Katrina grinned at me. “Yes we do. I told him for every one of my tchotchkes that hits the floor, he’ll have to see me cry for an hour. What I can’t win through violence, I’ll take through manipulation.”
We burst into laughter at her means of controlling the ferocious Nobek. Katrina is wonderfully devious. I should take lessons from her. I can never get one over on Oses or Betra.
“Are you going to have a ceremony of some sort?” Candy wanted to know. “Anrel could be the flower girl! She’d be so cute. Shalia could carry her down the aisle. And you could do it up and knock your men’s socks off. I saw the most delicious wedding gown in Acquisitions. No one has claimed it yet.”
“Because it’s a frothy horror of bows and lace,” Katrina said, wrinkling her nose. “Prophets save us, Candy, I’ve already been married three times. And fucked a platoon of Kalquorians! If I put on a white dress, the universe will turn itself inside out.”
We laughed again. Anrel crowed with us. Katrina gasped in horror and slapped a hand over her mouth as she realized what she’d said in front of the baby.
“Shalia, I’m so sorry! Anrel, don’t listen to Grammy’s nasty mouth. Come here and sit with me so I don’t forget myself again. I swear worse than Siko sometimes.”
I let Katrina hold Anrel. There is nothing like a having a baby around to remind someone just how bad a potty mouth they have. I speak from experience. I shudder to think what my daughter’s first word might be.
“I’m always forgetting to watch my language,” I said, excusing Katrina for the lapse. “So, is there going to be a ceremony?”
Katrina nodded. “Right here on the ship. The guys have spent most of their adult lives with this crew and their immediate families are deceased. Matthew wouldn’t come anywhere near such a thing. Hope, as understanding as she is, wouldn’t be comfortable. You girls are my family, so I want you there along with the friends I’ve made on board the Pussy ‘Porter.”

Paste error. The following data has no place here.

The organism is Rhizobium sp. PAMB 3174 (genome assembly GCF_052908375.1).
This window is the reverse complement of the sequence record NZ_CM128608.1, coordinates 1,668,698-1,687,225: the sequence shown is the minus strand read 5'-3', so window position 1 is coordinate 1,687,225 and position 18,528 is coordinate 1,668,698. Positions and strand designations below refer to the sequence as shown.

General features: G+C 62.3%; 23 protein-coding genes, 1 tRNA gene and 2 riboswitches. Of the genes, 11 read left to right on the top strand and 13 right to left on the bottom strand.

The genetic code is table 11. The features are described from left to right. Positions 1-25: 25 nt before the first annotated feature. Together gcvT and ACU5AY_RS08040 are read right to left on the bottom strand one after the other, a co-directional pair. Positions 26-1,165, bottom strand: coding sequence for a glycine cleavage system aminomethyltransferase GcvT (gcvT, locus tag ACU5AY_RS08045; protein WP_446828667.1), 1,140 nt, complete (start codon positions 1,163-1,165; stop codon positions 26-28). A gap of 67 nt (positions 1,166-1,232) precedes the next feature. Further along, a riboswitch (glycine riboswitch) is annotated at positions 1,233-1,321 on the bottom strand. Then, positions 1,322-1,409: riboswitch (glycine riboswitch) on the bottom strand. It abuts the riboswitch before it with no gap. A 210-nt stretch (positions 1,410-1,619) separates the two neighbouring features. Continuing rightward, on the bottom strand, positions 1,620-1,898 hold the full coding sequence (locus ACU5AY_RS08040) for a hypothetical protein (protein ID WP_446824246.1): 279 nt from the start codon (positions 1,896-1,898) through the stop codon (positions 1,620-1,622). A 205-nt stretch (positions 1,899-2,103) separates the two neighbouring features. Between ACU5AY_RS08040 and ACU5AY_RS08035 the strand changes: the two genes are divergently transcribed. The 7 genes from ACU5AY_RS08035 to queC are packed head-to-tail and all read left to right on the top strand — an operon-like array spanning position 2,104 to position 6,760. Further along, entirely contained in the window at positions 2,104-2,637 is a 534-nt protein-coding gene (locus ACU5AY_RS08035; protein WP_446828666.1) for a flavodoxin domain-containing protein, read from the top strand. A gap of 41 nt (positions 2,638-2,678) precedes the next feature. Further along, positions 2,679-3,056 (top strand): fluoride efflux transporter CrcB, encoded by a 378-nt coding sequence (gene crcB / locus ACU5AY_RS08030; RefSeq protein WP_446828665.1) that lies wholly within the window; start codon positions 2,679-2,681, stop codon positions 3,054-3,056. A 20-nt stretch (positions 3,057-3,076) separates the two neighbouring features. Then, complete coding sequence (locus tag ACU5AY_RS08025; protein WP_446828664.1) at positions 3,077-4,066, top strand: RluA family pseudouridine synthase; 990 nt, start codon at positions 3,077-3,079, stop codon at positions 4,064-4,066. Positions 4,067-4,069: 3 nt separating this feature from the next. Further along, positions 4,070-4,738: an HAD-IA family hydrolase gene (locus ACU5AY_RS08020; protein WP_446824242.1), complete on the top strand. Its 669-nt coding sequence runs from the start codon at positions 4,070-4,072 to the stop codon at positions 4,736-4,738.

I had my own romantic thought. “It’s perfect, Katrina. Committing publicly to the men right here where you met and fell in love.”
It sounded sappy, but Katrina got a little watery-eyed again. She took a big swallow of bohut to cover it up before continuing. “The guys are leaving most of the details to me as far as the ceremony is concerned. Wotref and Siko aren’t spiritual, but Ret did say he’d like the Temple of Life priest who’s on board to oversee the spoken commitments. I’m thinking a quick, painless exchange of vows and then a big party in the club.”
“Make yourself and your clan happy,” I encouraged. “It’s your day after all.” I finished my drink and refused a refill. I almost never drink when Anrel is awake. But this was a special occasion. One glass wasn’t going to make me an incompetent mother. “Are you still going to work at the Matara Complex?”
She nodded. “I’ve got to keep busy while my guys are out here saving the universe, don’t I? Besides, I like the thought of making my own money and contributing to our future. Until they retire, the plan stays the same.”
We chattered on, discussing options for the ceremony and reception. We decided we would pack Katrina’s belongings over the next couple of days. “Except for necessities, I may not unpack any of it,” she said. “Is it just me, or does it seem like we just left Earth yesterday? Where did the last eight months go?”
Some of it does seem like a blur. I can’t believe we’re nearing the end.